The International Center for Home Education Research

Last year a group of scholars founded the International Center for Home Education Research. I am actually really excited about this development. For too long HSLDA (Home School Legal Defense Association) has reined as the go-to organization for information about homeschoolers and homeschooling, and, well, let’s just say that that’s a major conflict of interest. They’re an advocacy group. Next is the National Home Education Research Institute, which essentially functions as HSLDA’s research arm and uses shoddy research methods. I’m glad there is now another contender.

ICHER’s about page explains that the organization was founded in part to combat both bad research and sloppy interpretation and reporting of what research exists—no matter which “side” is engaged in it:

The International Center for Home Education Research was founded in 2012 by a group of international scholars with more than 65 years of combined experience studying homeschooling.  What sets ICHER apart from most national and international homeschool organizations is that we are not an advocacy group.  As longtime observers of home education across a variety of contexts, we have great appreciation for homeschooling’s value and importance, but our purpose is not to promote home education or argue for its superiority over other forms of schooling.

Instead, our goals are threefold:

  • to provide nonpartisan information about homeschooling to media outlets and the public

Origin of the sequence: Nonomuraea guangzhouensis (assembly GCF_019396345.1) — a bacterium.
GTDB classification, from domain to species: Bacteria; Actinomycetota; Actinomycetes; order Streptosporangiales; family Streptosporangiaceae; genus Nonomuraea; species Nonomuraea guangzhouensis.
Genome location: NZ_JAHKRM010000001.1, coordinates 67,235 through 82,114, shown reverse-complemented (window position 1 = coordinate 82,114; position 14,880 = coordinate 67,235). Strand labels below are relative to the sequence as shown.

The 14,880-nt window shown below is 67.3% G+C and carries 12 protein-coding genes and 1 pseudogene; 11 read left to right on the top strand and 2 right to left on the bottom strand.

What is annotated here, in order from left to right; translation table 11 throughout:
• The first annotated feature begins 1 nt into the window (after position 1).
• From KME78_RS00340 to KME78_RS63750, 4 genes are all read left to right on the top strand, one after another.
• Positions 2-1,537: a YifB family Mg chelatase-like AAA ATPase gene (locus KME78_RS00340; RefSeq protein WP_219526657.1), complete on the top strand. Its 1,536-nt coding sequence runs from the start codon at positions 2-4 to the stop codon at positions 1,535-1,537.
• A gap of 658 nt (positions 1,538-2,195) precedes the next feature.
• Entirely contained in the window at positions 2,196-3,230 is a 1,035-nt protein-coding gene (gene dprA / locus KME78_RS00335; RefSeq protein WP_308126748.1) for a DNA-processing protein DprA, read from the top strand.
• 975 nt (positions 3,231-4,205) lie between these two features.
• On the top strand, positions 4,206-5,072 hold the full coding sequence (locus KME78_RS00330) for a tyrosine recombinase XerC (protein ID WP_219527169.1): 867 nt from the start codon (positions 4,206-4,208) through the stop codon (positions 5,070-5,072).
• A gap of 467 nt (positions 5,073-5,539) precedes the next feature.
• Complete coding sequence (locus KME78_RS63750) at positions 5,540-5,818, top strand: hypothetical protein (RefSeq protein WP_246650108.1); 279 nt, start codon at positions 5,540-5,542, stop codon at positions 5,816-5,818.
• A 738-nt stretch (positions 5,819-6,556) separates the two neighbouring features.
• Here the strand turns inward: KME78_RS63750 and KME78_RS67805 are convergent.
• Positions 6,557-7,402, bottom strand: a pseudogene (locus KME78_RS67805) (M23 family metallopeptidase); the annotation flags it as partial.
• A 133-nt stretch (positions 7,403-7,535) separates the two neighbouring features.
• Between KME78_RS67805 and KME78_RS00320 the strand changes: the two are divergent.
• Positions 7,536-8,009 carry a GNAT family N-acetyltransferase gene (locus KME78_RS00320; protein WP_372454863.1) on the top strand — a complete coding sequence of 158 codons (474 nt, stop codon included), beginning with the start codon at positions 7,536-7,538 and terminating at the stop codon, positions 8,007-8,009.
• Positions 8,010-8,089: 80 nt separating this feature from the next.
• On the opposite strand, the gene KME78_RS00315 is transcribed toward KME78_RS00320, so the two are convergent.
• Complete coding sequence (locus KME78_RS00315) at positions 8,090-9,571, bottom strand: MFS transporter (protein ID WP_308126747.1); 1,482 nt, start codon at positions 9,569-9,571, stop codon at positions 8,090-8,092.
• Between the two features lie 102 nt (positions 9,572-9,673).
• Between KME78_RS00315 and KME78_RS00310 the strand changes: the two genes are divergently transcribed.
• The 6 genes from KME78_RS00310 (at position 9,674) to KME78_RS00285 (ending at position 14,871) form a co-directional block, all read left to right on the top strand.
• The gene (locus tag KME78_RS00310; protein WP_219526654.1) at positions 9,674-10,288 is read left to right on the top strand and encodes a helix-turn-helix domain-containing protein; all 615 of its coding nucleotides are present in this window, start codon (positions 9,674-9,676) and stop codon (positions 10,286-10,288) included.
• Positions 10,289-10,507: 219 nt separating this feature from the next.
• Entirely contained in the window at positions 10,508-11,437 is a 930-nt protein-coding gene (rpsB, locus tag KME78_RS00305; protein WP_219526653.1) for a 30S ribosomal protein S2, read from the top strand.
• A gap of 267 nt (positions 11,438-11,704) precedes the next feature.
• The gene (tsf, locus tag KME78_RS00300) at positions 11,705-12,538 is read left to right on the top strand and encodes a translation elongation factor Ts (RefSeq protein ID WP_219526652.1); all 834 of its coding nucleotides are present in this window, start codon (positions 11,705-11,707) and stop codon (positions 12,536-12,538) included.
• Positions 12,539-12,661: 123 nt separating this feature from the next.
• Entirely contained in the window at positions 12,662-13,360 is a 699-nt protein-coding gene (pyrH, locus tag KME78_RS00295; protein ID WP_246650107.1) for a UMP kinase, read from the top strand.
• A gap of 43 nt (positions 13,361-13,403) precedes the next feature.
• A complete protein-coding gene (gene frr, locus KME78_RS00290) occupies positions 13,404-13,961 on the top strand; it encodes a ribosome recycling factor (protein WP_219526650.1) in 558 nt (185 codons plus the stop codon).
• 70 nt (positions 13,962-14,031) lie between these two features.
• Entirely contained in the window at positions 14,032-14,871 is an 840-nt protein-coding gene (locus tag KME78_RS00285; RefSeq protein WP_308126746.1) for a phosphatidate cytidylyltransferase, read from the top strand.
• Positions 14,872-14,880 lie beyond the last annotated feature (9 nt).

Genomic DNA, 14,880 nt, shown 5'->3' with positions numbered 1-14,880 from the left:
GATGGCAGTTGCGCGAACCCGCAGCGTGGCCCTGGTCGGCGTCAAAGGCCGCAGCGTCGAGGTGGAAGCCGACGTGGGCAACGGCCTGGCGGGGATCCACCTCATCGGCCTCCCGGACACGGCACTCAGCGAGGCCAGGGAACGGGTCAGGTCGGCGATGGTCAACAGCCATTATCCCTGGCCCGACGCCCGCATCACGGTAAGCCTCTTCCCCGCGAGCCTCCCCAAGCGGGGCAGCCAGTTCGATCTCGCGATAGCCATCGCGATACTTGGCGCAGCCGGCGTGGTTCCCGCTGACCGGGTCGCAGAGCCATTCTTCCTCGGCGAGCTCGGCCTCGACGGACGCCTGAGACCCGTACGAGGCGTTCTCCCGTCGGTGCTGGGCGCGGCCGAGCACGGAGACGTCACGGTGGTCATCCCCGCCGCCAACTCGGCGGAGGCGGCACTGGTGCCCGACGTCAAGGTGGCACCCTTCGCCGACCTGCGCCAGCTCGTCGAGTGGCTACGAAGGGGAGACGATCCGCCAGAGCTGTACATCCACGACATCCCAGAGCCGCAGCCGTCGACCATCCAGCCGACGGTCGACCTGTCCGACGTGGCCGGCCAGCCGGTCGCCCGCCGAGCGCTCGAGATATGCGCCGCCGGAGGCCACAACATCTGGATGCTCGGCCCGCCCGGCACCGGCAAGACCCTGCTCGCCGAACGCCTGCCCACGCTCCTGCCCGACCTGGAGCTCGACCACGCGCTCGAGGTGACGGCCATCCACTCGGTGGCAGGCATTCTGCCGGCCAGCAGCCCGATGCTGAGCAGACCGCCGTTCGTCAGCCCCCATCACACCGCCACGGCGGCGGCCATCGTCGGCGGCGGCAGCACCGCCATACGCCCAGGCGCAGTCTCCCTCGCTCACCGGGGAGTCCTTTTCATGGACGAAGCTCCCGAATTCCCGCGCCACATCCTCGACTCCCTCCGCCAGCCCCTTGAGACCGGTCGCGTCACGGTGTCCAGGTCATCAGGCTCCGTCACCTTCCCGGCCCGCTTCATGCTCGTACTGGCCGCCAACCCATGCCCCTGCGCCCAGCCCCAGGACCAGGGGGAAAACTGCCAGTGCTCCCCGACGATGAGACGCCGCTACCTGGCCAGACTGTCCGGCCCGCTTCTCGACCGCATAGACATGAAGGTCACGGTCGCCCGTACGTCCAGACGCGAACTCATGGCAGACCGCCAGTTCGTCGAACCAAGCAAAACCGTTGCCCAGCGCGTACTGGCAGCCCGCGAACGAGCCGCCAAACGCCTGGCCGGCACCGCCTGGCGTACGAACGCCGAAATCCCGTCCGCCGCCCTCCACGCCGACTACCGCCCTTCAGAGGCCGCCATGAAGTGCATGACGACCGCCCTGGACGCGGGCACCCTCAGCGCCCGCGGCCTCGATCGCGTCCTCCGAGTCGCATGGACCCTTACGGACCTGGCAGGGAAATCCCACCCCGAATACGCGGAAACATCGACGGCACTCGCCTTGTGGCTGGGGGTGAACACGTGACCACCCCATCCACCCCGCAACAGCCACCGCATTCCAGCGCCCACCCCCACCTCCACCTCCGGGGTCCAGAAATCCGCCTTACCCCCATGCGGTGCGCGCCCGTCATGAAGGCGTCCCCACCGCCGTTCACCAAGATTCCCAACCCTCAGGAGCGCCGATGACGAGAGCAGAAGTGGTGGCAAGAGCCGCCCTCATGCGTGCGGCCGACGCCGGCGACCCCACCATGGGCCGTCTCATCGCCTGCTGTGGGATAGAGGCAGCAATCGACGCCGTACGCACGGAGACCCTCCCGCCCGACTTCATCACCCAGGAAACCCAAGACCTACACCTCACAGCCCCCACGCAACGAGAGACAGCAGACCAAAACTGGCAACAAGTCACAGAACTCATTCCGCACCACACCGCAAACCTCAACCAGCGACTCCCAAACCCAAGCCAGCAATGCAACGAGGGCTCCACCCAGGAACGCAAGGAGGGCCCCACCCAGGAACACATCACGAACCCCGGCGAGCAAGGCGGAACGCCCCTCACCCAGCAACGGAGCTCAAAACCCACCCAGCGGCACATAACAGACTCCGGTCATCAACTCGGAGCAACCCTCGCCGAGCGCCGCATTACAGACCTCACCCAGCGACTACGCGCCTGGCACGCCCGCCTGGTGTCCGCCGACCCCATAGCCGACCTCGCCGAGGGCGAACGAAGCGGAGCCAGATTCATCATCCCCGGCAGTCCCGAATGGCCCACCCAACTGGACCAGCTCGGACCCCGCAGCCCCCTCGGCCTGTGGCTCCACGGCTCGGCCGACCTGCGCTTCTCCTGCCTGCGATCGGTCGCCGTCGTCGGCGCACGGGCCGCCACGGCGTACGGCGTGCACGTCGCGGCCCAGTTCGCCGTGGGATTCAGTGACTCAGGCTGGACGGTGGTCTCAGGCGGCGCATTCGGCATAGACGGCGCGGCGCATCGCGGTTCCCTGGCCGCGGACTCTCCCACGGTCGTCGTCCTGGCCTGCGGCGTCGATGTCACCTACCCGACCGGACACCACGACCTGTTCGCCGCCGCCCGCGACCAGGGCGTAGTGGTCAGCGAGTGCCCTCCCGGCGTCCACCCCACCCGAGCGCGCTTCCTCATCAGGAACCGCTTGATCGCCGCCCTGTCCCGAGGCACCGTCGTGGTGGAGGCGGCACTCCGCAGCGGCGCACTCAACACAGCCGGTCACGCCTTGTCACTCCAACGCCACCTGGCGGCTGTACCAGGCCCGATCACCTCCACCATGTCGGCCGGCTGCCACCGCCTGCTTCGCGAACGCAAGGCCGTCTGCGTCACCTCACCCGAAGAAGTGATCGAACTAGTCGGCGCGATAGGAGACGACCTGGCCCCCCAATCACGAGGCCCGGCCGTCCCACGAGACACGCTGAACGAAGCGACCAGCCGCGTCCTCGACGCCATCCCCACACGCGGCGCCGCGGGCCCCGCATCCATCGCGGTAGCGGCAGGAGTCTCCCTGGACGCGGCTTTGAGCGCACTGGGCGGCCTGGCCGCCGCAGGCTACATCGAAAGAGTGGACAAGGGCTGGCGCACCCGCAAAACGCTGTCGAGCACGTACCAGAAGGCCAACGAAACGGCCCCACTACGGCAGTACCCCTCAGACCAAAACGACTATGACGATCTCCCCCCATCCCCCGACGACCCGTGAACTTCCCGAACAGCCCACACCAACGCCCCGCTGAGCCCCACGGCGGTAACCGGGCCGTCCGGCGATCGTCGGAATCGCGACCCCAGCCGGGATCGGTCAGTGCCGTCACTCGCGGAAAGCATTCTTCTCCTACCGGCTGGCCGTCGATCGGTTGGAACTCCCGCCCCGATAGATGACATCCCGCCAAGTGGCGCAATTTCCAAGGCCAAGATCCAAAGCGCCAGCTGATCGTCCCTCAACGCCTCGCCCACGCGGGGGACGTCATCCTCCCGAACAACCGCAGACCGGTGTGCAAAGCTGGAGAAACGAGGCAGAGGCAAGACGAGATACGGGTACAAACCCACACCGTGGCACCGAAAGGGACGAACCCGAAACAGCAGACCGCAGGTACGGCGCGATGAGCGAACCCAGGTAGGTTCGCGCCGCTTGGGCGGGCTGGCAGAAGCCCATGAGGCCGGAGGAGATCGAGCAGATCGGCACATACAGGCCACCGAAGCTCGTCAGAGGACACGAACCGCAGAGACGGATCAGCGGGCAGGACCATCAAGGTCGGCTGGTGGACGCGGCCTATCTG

• to offer detailed analyses of emerging research on home education
  • to encourage networking and collaboration among scholars

The quality of research on homeschooling varies widely.  Alongside responsible and careful scholarship there exists deeply flawed research focused more on scoring political points than furthering understanding.  To compound matters, advocacy organizations sometimes sponsor research studies and then popularize the results in misleading ways.  As a result, unsuspecting journalists and even academic scholars often have difficulty discriminating between well-conducted, carefully analyzed research and political spin.

The most prominent example of this is the frequent claim that the average homeschooler outperforms public school students on standardized tests.  The research base on academic achievement (measured primarily via standardized testing) and socialization relies on small-scale and/or non-randomized samples; claims that the “average homeschooler” outperforms public school students is simply not substantiated by the data.  Similarly, broad-based assertions by homeschooling’s critics about inferior academic or social outcomes are not justified either.

Despite these limitations, academic research on homeschooling provides a broad array of small-scale studies that offer partial glimpses into the practices, philosophies, and outcomes of home education across the world.  Rather than making claims about “the average homeschooler,” scholars, media, and communities would be better served by striving to understand the diversity of homeschooling philosophies, practices, and outcomes.  ICHER aims to synthesize the best of what homeschooling scholarship has revealed thus far, to examine new scholarship as it emerges, and to foster future work of the highest quality.

The center’s FAQ page is perhaps most interesting in how much it differs from the standard FAQs given by organizations like HSLDA. Here is an example: